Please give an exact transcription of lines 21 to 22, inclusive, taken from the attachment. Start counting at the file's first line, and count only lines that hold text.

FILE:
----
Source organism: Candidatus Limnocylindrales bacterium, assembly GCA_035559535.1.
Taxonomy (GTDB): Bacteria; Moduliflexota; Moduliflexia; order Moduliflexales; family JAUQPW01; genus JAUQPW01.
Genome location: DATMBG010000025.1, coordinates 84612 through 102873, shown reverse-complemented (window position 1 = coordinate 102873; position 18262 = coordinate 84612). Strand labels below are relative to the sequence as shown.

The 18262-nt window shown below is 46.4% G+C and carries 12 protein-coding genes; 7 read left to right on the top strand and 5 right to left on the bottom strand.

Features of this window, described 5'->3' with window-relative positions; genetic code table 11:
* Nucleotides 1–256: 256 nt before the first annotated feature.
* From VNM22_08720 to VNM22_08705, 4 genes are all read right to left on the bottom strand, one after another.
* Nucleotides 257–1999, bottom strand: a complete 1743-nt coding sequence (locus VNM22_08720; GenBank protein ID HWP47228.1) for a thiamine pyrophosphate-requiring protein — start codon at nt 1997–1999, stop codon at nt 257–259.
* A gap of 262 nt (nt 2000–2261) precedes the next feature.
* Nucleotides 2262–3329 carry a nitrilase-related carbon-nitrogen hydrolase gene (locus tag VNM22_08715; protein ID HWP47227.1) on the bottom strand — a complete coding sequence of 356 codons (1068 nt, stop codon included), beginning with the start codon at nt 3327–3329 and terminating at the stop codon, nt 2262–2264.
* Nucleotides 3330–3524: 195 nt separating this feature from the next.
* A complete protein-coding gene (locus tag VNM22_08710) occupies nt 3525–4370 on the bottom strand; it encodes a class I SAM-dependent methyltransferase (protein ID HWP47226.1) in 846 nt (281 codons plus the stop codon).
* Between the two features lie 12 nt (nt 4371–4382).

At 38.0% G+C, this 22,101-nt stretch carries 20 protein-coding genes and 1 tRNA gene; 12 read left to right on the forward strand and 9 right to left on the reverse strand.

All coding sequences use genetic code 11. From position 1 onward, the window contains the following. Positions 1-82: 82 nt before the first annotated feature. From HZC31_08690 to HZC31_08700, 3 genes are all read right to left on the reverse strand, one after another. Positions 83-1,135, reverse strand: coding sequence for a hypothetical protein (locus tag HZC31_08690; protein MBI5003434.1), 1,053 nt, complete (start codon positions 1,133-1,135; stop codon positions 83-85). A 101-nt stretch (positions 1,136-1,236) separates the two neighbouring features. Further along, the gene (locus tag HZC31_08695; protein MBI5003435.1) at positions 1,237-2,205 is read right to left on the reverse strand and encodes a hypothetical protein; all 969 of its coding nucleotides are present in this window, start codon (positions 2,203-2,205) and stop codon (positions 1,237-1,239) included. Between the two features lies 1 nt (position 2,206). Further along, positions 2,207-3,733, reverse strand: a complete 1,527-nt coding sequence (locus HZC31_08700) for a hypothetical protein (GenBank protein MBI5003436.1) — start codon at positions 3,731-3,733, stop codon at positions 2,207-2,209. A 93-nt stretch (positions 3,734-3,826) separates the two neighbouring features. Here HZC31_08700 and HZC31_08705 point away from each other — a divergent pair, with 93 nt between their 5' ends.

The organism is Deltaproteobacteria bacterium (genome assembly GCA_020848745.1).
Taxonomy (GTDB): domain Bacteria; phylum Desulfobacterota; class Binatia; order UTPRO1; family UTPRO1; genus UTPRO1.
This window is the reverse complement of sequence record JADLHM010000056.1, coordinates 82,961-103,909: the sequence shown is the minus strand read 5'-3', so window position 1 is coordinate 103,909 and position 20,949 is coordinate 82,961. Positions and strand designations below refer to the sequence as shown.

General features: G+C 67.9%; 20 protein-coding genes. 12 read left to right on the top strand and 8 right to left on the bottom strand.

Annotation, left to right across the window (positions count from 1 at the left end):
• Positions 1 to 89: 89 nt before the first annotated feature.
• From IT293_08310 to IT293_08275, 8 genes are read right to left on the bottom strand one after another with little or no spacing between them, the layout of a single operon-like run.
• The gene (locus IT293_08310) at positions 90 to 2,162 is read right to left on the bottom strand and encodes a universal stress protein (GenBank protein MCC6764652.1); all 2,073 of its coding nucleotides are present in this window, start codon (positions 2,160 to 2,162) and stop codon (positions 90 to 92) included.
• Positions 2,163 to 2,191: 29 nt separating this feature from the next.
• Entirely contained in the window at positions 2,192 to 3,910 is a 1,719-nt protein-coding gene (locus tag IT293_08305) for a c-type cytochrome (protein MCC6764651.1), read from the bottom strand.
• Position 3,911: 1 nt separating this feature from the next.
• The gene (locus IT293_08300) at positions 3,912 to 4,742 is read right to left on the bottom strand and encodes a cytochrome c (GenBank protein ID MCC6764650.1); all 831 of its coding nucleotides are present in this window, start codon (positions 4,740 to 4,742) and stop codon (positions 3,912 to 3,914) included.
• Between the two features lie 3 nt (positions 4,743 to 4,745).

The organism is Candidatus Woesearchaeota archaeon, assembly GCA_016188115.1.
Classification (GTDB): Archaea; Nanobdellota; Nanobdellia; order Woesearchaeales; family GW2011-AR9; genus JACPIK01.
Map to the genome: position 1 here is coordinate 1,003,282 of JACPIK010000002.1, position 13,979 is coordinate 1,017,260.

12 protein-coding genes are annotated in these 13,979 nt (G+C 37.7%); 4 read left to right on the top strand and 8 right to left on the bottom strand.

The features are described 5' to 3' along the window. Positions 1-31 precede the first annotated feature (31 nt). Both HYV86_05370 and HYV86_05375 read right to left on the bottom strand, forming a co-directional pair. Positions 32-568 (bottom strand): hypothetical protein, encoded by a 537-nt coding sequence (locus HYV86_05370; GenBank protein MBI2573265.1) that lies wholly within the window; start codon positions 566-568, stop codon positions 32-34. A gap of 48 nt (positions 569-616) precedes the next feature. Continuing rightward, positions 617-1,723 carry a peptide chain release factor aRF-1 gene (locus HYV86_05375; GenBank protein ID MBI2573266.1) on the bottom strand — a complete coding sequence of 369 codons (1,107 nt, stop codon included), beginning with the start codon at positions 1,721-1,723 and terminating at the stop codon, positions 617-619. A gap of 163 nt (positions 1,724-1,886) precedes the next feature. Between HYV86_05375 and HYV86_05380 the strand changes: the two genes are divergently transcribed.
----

• Positions 1 to 89: 89 nt before the first annotated feature.
• From IT293_08310 to IT293_08275, 8 genes are read right to left on the bottom strand one after another with little or no spacing between them, the layout of a single operon-like run.